Lawrence looked around him, the bag bouncing on his back. ‘This…this isn’t right,’ he thought. ‘I don’t belong here. I need trees…’ He looked up, the stars invisible from the various lights of the city. ‘I need clear skies.’ He passed a sign advertising the Pokedex 2.0. ‘I need isolation…’

The edge of Castelia became visible on his left, and Lawrence stopped. He stared at the horizon, the black night and sea joining as a single entity. ‘I need Equivos.’ He turned back onto his path. ‘I need…home.’

He reached his apartment building and ascended the stairs, then opened the door. The door slowly swung outward, and as he entered, he studied the place he had called ‘home’: the solitary couch and TV, the underused kitchen, the unappealing bathroom, and the near-empty bedroom. All inside a space no more than thirty feet across.

Lawrence’s chest ached. ‘Do I really live here?’ He swept his hand across the counter, still clean. ‘Why would I want this place? Why did I work for Valence?’ He pulled out his Pokedex from his pocket, opening it. He tapped on ‘Call’ and swiped to ‘Missed Calls’; his parents had left over fifty since he had gone.

He sat on the couch and set his bag next to him, then tapped on his parents’ picture, calling them. ‘Why did I leave behind what made me happy?’

The phone continued to ring, until it suddenly showed a large, scruffy man and the woman next to him. Each wore large, broad-brimmed hats, and their faces were streaked with sweat.

“Lawrence!” they both exclaimed in relief. “We’ve been trying to call you for the past month! Where in Arceus’ name have you been?” Lawrence’s mother continued.

Lawrence’s throat grew tighter. “Mom…”

His father pushed a little closer. “And why are you calling now? It’s the middle of the day over here! We’re usually outside, but…after you didn’t pick up, we’ve been taking more breaks...hoping you’d call.” He pulled off hat, his bald head shining in the bright light. He noticed Lawrence’s pained expression. “Son…what’s wrong?”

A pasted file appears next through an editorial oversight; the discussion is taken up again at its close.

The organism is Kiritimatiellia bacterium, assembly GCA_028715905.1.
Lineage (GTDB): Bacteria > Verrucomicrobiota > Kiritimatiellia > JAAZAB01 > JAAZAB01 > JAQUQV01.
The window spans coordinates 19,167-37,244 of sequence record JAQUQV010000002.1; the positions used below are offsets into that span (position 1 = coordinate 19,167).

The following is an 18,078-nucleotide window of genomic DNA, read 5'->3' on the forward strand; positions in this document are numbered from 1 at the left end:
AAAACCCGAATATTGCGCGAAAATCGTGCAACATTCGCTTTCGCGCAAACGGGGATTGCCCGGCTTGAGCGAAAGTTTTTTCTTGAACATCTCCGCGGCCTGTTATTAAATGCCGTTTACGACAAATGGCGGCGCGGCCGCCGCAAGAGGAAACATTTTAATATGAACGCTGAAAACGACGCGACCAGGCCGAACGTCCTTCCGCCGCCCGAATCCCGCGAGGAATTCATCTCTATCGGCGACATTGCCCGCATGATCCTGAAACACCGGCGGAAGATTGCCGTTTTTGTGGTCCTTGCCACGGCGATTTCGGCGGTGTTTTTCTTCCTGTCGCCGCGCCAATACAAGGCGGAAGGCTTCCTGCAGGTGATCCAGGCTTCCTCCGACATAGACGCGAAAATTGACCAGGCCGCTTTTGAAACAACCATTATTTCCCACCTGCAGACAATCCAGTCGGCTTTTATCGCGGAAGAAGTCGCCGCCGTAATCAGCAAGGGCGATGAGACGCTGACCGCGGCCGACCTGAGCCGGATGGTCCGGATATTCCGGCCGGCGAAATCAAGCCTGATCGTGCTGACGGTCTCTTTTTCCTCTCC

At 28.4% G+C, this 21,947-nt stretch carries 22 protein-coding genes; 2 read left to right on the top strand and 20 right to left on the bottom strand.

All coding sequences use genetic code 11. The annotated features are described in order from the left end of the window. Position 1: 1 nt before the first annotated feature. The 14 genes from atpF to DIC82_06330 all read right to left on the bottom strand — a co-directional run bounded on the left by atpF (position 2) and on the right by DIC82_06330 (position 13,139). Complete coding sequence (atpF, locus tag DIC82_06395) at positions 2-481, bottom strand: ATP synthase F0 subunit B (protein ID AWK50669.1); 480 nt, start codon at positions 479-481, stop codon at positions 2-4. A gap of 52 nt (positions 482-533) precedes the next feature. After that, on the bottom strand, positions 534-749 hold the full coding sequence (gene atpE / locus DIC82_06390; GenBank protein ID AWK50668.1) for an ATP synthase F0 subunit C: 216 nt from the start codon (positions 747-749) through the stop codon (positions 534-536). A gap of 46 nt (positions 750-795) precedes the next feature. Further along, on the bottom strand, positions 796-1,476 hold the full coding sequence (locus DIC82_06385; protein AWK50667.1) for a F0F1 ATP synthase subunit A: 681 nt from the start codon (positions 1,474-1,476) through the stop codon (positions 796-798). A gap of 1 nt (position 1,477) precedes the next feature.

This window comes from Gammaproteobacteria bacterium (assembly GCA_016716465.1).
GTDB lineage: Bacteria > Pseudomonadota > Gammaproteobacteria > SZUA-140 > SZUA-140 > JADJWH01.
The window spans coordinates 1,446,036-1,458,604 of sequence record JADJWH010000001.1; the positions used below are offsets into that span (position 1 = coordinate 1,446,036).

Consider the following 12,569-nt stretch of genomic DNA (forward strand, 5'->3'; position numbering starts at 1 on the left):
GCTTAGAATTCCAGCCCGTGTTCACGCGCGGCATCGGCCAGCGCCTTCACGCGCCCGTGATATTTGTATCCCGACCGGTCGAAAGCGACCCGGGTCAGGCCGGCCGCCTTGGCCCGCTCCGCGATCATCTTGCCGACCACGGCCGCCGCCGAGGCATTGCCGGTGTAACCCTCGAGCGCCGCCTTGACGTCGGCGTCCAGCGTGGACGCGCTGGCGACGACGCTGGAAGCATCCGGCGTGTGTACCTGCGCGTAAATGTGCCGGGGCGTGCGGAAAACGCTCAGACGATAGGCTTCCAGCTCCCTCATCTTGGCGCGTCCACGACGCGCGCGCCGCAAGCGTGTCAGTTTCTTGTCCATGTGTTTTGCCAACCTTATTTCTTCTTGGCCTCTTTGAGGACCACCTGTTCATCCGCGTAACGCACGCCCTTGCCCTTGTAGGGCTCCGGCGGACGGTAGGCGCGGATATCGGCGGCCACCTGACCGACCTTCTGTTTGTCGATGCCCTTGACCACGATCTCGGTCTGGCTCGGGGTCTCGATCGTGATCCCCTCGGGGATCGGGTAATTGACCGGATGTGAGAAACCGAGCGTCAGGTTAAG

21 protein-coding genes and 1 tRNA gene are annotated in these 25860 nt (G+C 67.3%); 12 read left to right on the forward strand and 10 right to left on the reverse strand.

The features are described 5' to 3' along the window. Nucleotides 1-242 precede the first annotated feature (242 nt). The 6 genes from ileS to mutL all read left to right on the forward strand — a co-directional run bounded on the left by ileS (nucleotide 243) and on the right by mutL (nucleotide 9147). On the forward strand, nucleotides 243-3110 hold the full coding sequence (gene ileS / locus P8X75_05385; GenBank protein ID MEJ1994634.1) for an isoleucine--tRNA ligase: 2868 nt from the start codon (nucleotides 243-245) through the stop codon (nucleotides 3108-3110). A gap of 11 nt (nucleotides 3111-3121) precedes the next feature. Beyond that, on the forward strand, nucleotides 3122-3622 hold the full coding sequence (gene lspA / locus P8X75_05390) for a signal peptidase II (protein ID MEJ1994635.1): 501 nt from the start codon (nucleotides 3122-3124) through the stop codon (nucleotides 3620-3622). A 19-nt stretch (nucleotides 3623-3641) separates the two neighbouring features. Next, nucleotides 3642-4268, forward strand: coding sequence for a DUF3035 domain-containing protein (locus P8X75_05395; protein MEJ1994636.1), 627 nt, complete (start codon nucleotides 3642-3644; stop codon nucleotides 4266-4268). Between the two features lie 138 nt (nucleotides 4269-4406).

Lawrence struggled to keep his voice even as he said, “I had to go somewhere…somewhere far away. I…I made new friends…saw new places…” A tear rolled down his face. “But I didn’t realize until I left how much I missed you. I…I couldn’t call you from where I was. It was so much like Sinnoh: the trees, the mountains…everything.” He wiped his hand over his eyes. “I can’t work with Valence anymore…I can’t live here anymore…not after being in that place.”

His parents fell quiet. A Tauros lowed behind them, and several passed behind the window. His mother leaned closer, sympathetic. “We missed you Lawrence…even before you left. Talking to you once a day was never enough, but then we couldn’t see you at all.” His father hugged her, rocking her. “Can you…can you come visit us? You’ve already been gone for years, and you’ve never come back. Can you now?”

Lawrence nodded, slowly at first, but then gradually faster. “Yes…yes I will.” Despite his joy of going back, he felt a stabbing pain in his chest. “Mom, Dad…about how I’ve been…with the Arceists.”

His parents looked at each other, then his mother said, “I know how hard it’s been, and I’m sure you have questions…but we’re not the ones to talk about it with you.” She weakly smiled. “Remember that little church in Castelia…the one we kept telling you about?”

Lawrence blinked. He pulled his bag closer and sifted through the unimportant employee material and found what mattered: a brochure emblazoned with the arc of Arceus, labeled, ‘Arceism: A Belief Fit for All!’.

Lawrence turned back to his parents. “Yeah…I remember.” He flipped it over, revealing the address of the closest building and its owner. “I’ll go get some things, and…and I’ll visit.”

~~~~

In Facility D, the Equivosians huddled together in their cages, avoiding eye contact with the guards who forcefully shoved them in. Their Mightyena and Arcanine prowled around it, watching for anyone who dared to try and escape. The Equivosians, however, held no faith that they could, what with their Keeper gone and their home destroyed. Now all that awaited them was the dark and oppressive Valence Tech and their dreams of granting speech to all the Pokemon in their world.

Cassia sat in the topmost cage, staring at the iron floor beneath her. Her bag sat in her lap, while the supply pouch she had worked to distribute lay at her side, its contents untouched. In the corner of the cage was a metal bowl filled with brown chunks of grainy substance that smelled vaguely of meat. She dared not try it.

The Zoroark’s mind wasn’t focused on food, or even the loss of her friends and home. She thought only of the human that looked down from above, longingly, like he wanted to come to her. She recognized his face, from when he had shown her long ago. Lawrence Stephenson, a human. And herself, a Pokemon.

“Hey.”